• Variation in thickness of strokes. 
          • Dates to 1465
        • Transitional Roman
          • Type in transition from Oldstyle to Modern.   
            • Little contrast. 
            • Angle of thin strokes not as pronounced.
            • Mid 18th century 
        • Modern Roman
          • Late 18th century.
          • Straight, thin, unbracketed serif. 
          • High contrast: thick v. thin strokes. 
          • Bodoni
        • Square Serif
          • Also block type, slab serif
          • Heavier, bolder serif, squared serif.
          • Clarendon designed in 1845. 
          • Stymie and Beton Extra Bold.
        • Sans Serif
          • Also gothic or grotesque
          • Uniform strokes, without serif.
          • 1920s.  First used for poster ads.
          • Often preferred for display and headline type.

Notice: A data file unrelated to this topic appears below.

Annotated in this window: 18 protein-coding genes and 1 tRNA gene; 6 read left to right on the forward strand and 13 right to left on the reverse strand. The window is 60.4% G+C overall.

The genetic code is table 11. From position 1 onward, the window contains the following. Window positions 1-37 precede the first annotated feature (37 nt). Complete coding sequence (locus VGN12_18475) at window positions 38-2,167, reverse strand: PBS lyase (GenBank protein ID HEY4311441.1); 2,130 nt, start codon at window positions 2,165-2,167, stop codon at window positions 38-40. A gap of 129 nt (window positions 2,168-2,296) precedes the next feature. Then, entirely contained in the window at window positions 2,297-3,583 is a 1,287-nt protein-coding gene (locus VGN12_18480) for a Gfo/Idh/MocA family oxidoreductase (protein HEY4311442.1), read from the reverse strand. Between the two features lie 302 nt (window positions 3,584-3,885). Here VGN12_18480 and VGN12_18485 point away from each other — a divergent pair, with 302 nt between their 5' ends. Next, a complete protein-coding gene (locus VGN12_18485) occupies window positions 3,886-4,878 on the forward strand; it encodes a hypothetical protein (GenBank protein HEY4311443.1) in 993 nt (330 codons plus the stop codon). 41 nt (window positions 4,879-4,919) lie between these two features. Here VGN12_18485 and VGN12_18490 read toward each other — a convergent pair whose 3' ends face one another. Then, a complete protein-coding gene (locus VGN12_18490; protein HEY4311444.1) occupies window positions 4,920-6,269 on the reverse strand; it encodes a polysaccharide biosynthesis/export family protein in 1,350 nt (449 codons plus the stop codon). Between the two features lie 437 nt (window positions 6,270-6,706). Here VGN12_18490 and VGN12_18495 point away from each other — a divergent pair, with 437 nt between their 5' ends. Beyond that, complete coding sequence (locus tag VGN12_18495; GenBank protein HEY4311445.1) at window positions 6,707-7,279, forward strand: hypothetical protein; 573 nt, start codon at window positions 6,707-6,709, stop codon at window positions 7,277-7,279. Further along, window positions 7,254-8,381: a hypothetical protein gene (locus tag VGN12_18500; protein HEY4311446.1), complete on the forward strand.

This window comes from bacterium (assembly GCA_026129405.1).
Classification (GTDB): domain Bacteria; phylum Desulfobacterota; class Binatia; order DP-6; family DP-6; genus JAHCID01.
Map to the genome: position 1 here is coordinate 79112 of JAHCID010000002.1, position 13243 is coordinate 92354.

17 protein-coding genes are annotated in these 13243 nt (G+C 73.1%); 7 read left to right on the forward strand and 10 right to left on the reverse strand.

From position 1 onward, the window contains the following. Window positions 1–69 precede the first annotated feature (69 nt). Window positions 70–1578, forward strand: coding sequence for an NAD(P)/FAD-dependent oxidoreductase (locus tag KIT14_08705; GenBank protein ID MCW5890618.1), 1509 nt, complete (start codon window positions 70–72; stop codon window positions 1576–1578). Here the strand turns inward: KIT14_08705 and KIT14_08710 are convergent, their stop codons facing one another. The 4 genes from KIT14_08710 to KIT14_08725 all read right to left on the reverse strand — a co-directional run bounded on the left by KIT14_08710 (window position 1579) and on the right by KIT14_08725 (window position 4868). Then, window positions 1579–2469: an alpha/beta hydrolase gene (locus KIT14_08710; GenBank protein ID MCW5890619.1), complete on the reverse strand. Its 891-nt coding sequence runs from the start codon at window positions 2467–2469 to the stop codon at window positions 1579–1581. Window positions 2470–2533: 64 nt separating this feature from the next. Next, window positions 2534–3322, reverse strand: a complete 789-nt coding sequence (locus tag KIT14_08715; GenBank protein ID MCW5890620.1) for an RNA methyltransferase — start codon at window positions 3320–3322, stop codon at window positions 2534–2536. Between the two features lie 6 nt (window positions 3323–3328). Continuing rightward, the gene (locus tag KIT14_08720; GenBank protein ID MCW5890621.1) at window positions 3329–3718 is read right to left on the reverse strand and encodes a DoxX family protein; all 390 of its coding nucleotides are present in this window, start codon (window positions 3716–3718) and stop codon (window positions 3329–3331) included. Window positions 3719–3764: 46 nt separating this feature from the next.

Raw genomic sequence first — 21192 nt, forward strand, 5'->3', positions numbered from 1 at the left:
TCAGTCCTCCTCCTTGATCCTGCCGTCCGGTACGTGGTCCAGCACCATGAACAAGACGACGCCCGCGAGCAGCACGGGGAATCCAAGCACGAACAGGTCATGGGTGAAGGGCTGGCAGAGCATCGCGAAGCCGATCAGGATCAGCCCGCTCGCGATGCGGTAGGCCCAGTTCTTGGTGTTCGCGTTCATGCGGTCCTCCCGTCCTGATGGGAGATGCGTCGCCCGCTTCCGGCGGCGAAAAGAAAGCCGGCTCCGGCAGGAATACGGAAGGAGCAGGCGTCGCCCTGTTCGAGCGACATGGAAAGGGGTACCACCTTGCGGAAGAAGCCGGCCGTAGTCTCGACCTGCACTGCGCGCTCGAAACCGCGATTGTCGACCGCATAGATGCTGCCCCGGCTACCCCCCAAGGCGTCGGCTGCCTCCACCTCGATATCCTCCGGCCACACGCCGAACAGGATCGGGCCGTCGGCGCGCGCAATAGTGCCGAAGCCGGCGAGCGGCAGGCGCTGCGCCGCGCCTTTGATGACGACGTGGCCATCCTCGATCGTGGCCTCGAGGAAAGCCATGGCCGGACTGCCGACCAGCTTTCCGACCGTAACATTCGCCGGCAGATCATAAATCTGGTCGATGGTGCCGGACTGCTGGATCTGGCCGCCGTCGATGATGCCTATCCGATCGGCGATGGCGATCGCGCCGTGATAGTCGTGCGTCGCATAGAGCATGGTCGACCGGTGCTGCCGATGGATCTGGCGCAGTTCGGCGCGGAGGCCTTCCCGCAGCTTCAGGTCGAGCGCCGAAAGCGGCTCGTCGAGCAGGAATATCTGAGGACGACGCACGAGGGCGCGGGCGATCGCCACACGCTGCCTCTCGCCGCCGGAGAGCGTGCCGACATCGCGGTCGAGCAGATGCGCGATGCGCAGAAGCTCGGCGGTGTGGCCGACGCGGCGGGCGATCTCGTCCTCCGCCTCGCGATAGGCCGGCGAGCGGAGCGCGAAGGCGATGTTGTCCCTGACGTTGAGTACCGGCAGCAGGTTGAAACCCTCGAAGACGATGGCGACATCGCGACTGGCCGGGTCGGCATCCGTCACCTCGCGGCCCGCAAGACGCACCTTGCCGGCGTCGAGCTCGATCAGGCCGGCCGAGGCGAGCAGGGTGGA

• Best for Web
        • Script & Cursive
          • Emulates handwriting.
            • Script letters appear to be joined. 
            • Cursives do not appear to join.
        • Novelty
          • Not precise.
          • Create sense of mood, time or decoration.
          • Broadway, Calypso, Rustic.

      • Type Families
        • Families:  Arial, Times New Roman, etc.
          • Family variations (branches)
            • Basic family design characteristics remain.
            • Variations involve:
              • Width:  condensed  or narrow; extended or wide;
              • Weight: light, semibold or demibold, bold, extrabold
              • Posture: italic,[i] or roman [r] (roman assumed).

      • Fonts
        • Font—the letters, numerals, punctuation marks, and other symbols that constitute a branch of a family in one size. 
          • Some fonts have large [c] and small caps [sc] (used in legal citations).

      • Measurements
        • In graphics, units of measurement are the point, pica, em, en, unit, and agate line.
          • Type size is measured in points.
            • From top  of highest ascender to bottom of lowest descender. 
            • Usually 4-pts. to 72-pts.  Now 144 pts. is common  
            • Type sizes 14 pts and larger are called display type.